On the basis of epidemiologic studies related to particulates, particularly ultrafine particles, and animal toxicology studies, it is certainly plausible that exposures to nanoparticles in sufficient concentration in occupational settings can result in pulmonary inflammation and its consequences. The potential for adverse cardiovascular morbidity and mortality is also of concern. As additional studies become available, it may be possible to define other plausible outcomes. At this time, it is not clear that such effects have ever occurred in workers handling nanoparticles. As dose–response relationships become better defined, it may be possible to determine the likelihood of adverse effects in occupational populations.
Currently, there are insufficient data to permit the conduct of risk assessments for individual types of nanomaterials, with limitations affecting each step of the risk assessment process—hazard identification, hazard characterization, exposure assessment, and risk characterization. Needed information is lacking regarding the appropriate exposure metric, regarding exposure data from workplace settings, and regarding toxicity data, including dose–response information and information regarding absorption, distribution, metabolism, and excretion. There is also a need for techniques and equipment to permit practical and appropriate exposure monitoring in workplaces. Savolainen et al discuss in detail the needed information for and current difficulties with risk assessment of nanomaterials.9 ACOEM supports the conduct of appropriate screening in vitro testing and animal toxicology research that utilizes routes of exposure and doses that would permit extrapolation to occupational exposure settings and performance of dose–response assessments and ultimately risk assessments. Of course, the variety of types of nanoparticles of different composition, size, and form would require the conduct of multiple studies to fill current knowledge gaps. There should be partnership and dialogue between ACOEM and agencies, such as NIOSH and the 27-agency collaboration sponsored by the National Nanotechnology Initiative,10 to focus the research in areas relevant to workplace risk assessments. ACOEM also supports research as to the best methods of exposure assessment, which is also required for risk assessments.
Robust exposure controls, while desirable from a preventive standpoint, will, most likely, prevent any health effects that might be found through epidemiologic or clinical assessments of groups of workers handling nanomaterials. However, if exposure assessment does document exposures in a range where health effects might occur (based on animal or other studies) or if symptoms occur in a population of workers, ACOEM supports the conduct of appropriate targeted medical screening. If significant exposures or symptoms were to occur, it would be appropriate to collaborate with NIOSH in evaluating them, including sharing of group findings from medical screening. Biological monitoring could be a useful approach to documenting exposure and assessing internal dose for those materials, such as metals, where reliable testing and interpretive guidance are available.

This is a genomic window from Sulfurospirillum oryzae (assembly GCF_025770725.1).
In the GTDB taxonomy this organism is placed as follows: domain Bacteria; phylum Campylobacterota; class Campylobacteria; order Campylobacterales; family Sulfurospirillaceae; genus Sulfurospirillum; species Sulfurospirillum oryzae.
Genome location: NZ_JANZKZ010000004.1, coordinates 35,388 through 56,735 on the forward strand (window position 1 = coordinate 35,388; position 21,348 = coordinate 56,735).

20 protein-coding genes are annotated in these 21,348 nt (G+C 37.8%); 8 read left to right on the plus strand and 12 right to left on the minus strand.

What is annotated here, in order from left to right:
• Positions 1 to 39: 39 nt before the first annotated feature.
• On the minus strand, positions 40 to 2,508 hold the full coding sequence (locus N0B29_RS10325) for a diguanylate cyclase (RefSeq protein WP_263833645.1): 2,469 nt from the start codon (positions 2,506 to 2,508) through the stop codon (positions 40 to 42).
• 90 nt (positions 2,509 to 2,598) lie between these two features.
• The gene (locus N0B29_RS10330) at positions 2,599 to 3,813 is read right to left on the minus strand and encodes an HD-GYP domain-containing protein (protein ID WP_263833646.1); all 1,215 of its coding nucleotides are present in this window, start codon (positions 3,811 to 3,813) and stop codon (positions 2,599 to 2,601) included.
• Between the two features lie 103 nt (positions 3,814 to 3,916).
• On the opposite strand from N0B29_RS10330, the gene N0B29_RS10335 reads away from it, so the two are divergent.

It is important to note that workplace exposure to engineered nanomaterials might not be confined to the initial manufacturing processes but might also occur during maintenance or modification activities, such as cutting, sanding, or drilling, which disrupt finished products or components fabricated with nanomaterials. At the present time, material safety data sheets and other safety information that accompanies finished products may not reliably indicate the presence of engineered nanomaterials. ACOEM supports the proper labeling of products containing nanomaterials, especially if anticipated use, maintenance, or handling might result in potential nanoparticle exposure.
ACOEM supports the use of voluntary exposure registries by companies or consortia of companies, particularly when there is an indication that controls are not able to prevent all exposure. The diversity of types (composition/chemical structure, size, form) of nanoparticles will make establishment of exposure registries of like-exposed individuals difficult. Issues such as accurately defining exposures, noting evolution in exposures over time, and ensuring comparability of groups of workers to be considered together may limit the feasibility and utility of this approach. On the contrary, historical experience with other occupational hazards, such as asbestos and benzene, has found that even relatively crude exposure classifications may be of epidemiologic value. When indicated, ACOEM and individual organizations should collaborate with NIOSH in the development of these registries, including selection of the types of data to be collected for future use. Trout and Schulte8 from NIOSH, in a recent publication, provide a detailed discussion of relevant considerations for the initiation of exposure registries and epidemiologic studies of workers exposed to nanomaterials.
ACOEM will continue to support educational programs, to be presented at venues such as AOHC and component meetings, on the toxicology, epidemiology, and risk assessment of nanoparticles, as well as prudent preventive measures for workers exposed to nanoparticles.
Special thanks to Vladimir Murashov, PhD, Jonathan Borak, MD, and James Seward, MD, for their contributions to the development of this document. This guidance statement was approved by the ACOEM Board of Directors on July 31, 2010.